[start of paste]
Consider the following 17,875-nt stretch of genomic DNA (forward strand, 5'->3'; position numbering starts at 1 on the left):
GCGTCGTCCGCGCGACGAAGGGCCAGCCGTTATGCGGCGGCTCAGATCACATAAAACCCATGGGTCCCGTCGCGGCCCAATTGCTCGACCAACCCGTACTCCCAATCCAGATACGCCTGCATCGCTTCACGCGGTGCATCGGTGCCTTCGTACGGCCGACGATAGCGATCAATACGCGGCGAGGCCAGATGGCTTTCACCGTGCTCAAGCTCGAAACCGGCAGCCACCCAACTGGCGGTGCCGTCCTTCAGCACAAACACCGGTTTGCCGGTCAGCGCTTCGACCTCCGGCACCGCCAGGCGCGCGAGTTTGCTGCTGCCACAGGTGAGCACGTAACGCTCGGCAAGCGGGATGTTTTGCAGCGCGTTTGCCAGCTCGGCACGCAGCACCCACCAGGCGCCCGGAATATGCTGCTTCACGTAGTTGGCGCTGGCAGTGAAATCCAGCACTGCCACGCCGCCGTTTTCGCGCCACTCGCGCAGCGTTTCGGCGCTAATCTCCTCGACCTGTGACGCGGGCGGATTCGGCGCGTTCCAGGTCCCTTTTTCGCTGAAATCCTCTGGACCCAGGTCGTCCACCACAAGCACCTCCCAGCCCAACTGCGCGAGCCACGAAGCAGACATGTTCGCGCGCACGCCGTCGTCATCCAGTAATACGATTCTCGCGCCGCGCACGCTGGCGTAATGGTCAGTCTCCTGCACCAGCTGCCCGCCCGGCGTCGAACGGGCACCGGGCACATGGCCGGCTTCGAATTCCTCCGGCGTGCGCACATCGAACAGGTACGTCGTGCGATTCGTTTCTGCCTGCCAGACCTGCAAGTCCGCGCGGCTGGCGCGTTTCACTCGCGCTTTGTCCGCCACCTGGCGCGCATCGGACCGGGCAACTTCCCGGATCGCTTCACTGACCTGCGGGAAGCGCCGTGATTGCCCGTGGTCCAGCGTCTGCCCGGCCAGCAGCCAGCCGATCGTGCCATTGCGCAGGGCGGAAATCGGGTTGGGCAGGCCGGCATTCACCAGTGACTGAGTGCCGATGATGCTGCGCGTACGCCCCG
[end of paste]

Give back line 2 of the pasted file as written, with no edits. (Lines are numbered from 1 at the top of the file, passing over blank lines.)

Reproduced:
GCGTCGTCCGCGCGACGAAGGGCCAGCCGTTATGCGGCGGCTCAGATCACATAAAACCCATGGGTCCCGTCGCGGCCCAATTGCTCGACCAACCCGTACTCCCAATCCAGATACGCCTGCATCGCTTCACGCGGTGCATCGGTGCCTTCGTACGGCCGACGATAGCGATCAATACGCGGCGAGGCCAGATGGCTTTCACCGTGCTCAAGCTCGAAACCGGCAGCCACCCAACTGGCGGTGCCGTCCTTCAGCACAAACACCGGTTTGCCGGTCAGCGCTTCGACCTCCGGCACCGCCAGGCGCGCGAGTTTGCTGCTGCCACAGGTGAGCACGTAACGCTCGGCAAGCGGGATGTTTTGCAGCGCGTTTGCCAGCTCGGCACGCAGCACCCACCAGGCGCCCGGAATATGCTGCTTCACGTAGTTGGCGCTGGCAGTGAAATCCAGCACTGCCACGCCGCCGTTTTCGCGCCACTCGCGCAGCGTTTCGGCGCTAATCTCCTCGACCTGTGACGCGGGCGGATTCGGCGCGTTCCAGGTCCCTTTTTCGCTGAAATCCTCTGGACCCAGGTCGTCCACCACAAGCACCTCCCAGCCCAACTGCGCGAGCCACGAAGCAGACATGTTCGCGCGCACGCCGTCGTCATCCAGTAATACGATTCTCGCGCCGCGCACGCTGGCGTAATGGTCAGTCTCCTGCACCAGCTGCCCGCCCGGCGTCGAACGGGCACCGGGCACATGGCCGGCTTCGAATTCCTCCGGCGTGCGCACATCGAACAGGTACGTCGTGCGATTCGTTTCTGCCTGCCAGACCTGCAAGTCCGCGCGGCTGGCGCGTTTCACTCGCGCTTTGTCCGCCACCTGGCGCGCATCGGACCGGGCAACTTCCCGGATCGCTTCACTGACCTGCGGGAAGCGCCGTGATTGCCCGTGGTCCAGCGTCTGCCCGGCCAGCAGCCAGCCGATCGTGCCATTGCGCAGGGCGGAAATCGGGTTGGGCAGGCCGGCATTCACCAGTGACTGAGTGCCGATGATGCTGCGCGTACGCCCCG